Discovering a unique insect

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Even the staid Scientific American magazine said an insect found in June 2001 left entomologists around the world stunned. It was unique; it didn’t fit any of the 30 insect orders. Eugene Zompro, working on his doctorate in Germany, saw the insect in some 45-million-year-old amber dug up in the Baltic. It didn’t resemble anything he’d ever seen before. He went to a London museum to check it out. The curator showed him a similar dried-up bug that didn’t seem to fit anywhere on the insect tree of life. It was the carcass of an adult male found in Tanzania in 1950. Zompro took a photo of it back to Germany.

There, someone sent Zompro amber enclosing a complete adult male insect. Under the microscope, it looked a lot like the two others. Zompro began to think he was making an important discovery. His adviser suggested he hunt for more specimens in other European museums. After a frustrating search, he finally found what he wanted near home. A Berlin museum had a little bottle of alcohol holding an adult female insect looking much like his ancient, amber-frozen male.

With his adviser, Zompro carefully studied the two complete specimens. What the Dickens were they? They looked like grasshoppers, but they had no wings; front legs covered with prickles like those on a praying mantis, but heads and hind legs quite different; and straight bodies like walking sticks, even though they were clearly carnivores.

The entomologists found other unusual structures in the bodies of these weirdos, and determined that they didn’t fit any existing order. So they dubbed them Mantophasmatodea: Mantodea for the mantid resemblance and Phasmatodea for the walking stick. Among themselves, the scientists called the insects gladiators. They looked warlike, and at the nymph stage of life they were covered with armor.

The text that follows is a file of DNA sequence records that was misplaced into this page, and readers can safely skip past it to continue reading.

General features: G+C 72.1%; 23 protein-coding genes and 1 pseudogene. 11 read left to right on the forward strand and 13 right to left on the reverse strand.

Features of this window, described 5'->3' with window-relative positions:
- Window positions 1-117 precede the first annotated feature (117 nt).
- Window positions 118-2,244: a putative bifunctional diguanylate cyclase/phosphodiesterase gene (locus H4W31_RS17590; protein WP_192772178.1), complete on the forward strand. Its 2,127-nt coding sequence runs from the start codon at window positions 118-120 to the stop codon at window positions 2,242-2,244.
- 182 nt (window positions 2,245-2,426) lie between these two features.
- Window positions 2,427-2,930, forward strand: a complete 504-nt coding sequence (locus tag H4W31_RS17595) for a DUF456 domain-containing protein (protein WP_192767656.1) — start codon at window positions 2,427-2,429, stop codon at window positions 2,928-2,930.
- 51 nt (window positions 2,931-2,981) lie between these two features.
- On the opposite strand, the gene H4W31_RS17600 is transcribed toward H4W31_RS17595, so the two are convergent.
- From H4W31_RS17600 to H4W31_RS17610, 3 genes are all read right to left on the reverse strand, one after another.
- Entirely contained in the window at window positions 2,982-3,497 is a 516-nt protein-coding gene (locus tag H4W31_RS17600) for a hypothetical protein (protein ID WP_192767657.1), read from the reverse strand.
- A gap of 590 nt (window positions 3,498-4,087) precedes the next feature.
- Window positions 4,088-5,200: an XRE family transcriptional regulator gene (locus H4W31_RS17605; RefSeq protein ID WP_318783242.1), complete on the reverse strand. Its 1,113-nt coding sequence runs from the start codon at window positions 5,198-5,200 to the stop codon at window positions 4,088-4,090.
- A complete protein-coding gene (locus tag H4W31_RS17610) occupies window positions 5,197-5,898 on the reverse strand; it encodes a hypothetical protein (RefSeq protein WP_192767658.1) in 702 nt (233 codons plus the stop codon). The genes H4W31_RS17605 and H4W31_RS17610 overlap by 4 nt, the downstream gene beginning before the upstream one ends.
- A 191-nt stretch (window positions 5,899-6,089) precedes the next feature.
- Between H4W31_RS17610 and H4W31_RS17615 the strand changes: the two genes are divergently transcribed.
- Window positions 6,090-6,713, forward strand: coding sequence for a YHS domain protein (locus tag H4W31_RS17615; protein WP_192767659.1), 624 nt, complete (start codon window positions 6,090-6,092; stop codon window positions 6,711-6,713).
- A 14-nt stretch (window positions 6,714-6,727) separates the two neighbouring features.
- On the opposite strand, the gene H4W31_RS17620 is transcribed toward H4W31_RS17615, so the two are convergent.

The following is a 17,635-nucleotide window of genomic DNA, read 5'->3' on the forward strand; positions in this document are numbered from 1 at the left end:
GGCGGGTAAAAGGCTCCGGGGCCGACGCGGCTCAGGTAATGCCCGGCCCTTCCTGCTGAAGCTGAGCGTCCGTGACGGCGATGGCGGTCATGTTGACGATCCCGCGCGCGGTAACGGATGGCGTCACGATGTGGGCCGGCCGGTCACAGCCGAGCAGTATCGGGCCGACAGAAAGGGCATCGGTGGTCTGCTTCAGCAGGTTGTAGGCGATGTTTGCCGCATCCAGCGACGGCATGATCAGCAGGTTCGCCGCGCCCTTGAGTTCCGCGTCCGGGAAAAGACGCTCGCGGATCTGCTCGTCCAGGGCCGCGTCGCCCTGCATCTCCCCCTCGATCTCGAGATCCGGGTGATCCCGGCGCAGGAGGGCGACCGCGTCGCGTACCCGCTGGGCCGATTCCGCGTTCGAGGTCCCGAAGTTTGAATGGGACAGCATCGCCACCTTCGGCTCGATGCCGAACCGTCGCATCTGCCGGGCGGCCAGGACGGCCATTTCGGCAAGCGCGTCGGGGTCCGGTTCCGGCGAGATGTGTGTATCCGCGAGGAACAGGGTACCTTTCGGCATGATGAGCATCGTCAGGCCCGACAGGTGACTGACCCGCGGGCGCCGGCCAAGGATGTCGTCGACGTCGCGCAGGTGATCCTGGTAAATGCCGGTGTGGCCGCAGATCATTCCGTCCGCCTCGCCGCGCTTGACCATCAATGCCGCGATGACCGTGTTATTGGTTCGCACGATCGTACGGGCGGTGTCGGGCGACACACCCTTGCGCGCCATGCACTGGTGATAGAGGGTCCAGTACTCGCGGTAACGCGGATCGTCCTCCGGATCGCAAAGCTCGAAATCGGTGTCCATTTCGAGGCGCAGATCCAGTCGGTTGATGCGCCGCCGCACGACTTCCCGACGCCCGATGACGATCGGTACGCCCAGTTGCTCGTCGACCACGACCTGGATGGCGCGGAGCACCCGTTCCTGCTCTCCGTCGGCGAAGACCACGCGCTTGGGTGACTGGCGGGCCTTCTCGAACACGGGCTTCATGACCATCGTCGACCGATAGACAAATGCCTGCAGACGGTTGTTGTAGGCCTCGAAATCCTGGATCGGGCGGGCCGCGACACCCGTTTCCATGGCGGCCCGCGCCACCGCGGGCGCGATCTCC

Earlier this year, 10 baffled entomologists went to the desert in Namibia, where they’d heard such bugs might still exist. They found them despite the bugs’ good camouflage; at night, the gladiators came out to eat insects, some as large as themselves. They even ate younger gladiators that had been injured.

Since all this happened, entomologists in many countries are discovering more gladiators, some in museums and many in the wild, especially in South Africa. Researchers are working on details of the insects’ lives – behavior, life cycle, reproduction, even DNA. So far, no one knows what branch on the tree of evolving insects is held by gladiators.

This is Ruth Page, describing an ancient insect newly discovered, different from any other insects known to science.

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